Through impressions made during our stay, we have reflected on both the physical and the ambiguous boundaries in the city. Undertaking various projects in public space we hope to present and question these boundaries and dichotomies. The aim is not to criticise or force change, but rather to engage those who view the work with the tangible and intangible boundaries.
Woodstock, undergoing a process of reimagining as creative industries expand out of city centre, is a poignant stage for the dichotomous boundaries manifest in various forms. This is where we have informed the process of the exhibition through living and working in the neighbourhood.
Mirroring and inverting these boundaries through subtle gestures and actions simply brings back to attention the historically engrained boundaries accepted in everyday life. The playful nature of the interventions is an attempt to take a positive position in contrast to, and despite of, the self-constraining imposition of boundaries in Woodstock, as well as reflect our positive experience of the area and city.
Similarly, the specific use of the official street signage colours of black, red, and golden yellow at once plays a role in subverting established structures while also playing on the colours of the German national flag. This is a means of self-reflection on our activities in the area and a reference to the German take over for the exhibition.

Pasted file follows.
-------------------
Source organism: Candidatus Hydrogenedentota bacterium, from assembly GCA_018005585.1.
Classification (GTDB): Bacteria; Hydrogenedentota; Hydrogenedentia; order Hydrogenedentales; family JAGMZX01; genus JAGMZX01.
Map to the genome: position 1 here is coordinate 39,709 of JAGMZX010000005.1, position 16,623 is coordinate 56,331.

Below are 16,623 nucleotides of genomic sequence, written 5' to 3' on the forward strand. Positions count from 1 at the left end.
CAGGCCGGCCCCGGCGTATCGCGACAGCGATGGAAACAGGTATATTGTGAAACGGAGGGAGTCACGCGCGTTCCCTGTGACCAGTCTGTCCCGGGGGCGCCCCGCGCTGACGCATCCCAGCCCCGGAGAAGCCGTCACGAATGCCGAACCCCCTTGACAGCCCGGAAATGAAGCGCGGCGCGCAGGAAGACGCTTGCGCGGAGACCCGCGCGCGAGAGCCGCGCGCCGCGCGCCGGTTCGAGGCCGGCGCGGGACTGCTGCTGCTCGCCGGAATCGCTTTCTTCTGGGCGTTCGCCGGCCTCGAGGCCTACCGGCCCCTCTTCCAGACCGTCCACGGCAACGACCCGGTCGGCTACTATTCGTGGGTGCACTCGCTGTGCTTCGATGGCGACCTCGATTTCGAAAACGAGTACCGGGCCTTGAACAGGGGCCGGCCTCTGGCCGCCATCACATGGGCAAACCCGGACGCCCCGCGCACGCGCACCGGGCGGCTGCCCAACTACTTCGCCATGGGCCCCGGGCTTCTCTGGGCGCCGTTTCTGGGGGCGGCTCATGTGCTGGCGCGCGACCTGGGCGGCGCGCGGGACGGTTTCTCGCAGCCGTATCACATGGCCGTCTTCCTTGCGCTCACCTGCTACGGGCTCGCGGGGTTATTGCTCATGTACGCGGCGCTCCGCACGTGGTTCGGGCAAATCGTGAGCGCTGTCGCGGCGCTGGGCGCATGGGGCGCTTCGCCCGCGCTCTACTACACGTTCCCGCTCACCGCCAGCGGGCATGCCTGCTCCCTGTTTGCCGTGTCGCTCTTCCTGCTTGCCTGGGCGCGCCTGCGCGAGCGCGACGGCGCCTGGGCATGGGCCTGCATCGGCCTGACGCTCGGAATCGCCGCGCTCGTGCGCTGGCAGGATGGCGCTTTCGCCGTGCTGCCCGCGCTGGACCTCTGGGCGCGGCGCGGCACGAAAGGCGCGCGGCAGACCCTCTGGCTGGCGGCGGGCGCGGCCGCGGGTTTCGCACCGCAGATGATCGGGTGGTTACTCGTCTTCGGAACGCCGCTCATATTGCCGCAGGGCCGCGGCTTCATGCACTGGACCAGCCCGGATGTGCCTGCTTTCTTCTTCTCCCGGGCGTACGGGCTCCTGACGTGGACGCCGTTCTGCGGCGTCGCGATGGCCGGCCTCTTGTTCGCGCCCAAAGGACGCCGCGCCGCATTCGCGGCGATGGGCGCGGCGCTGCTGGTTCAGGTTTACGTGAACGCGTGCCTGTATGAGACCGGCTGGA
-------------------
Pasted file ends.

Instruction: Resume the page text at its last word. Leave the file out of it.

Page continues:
Our first intervention in Woodstock was the changing of the colours of robots and street signs. Going unnoticed, these changes to the landscape are as benign as the conceived social structures still perpetuated in the area.
The appropriation of the billboard on Albert Street serves to highlight the dichotomy between superficial attempts at maintaining order and the structures that actually define everyday life. Breaking means of control in order to put up the message reflecting popular attitudes forces the point that boundaries are enforced by the social structures in place.
Continuing the process of post-apartheid name changes in public space and the beautification of the city in the build up to the world cup, the replacement of the Gympie Street sign with a street name from Camps Bay is symbolic of the often negligent procedures ignoring history while re-enforcing historical boundaries.
As a way to say thank you to Cape Town, in appreciation of our time here, we used an advertising silo as a fireworks rocket.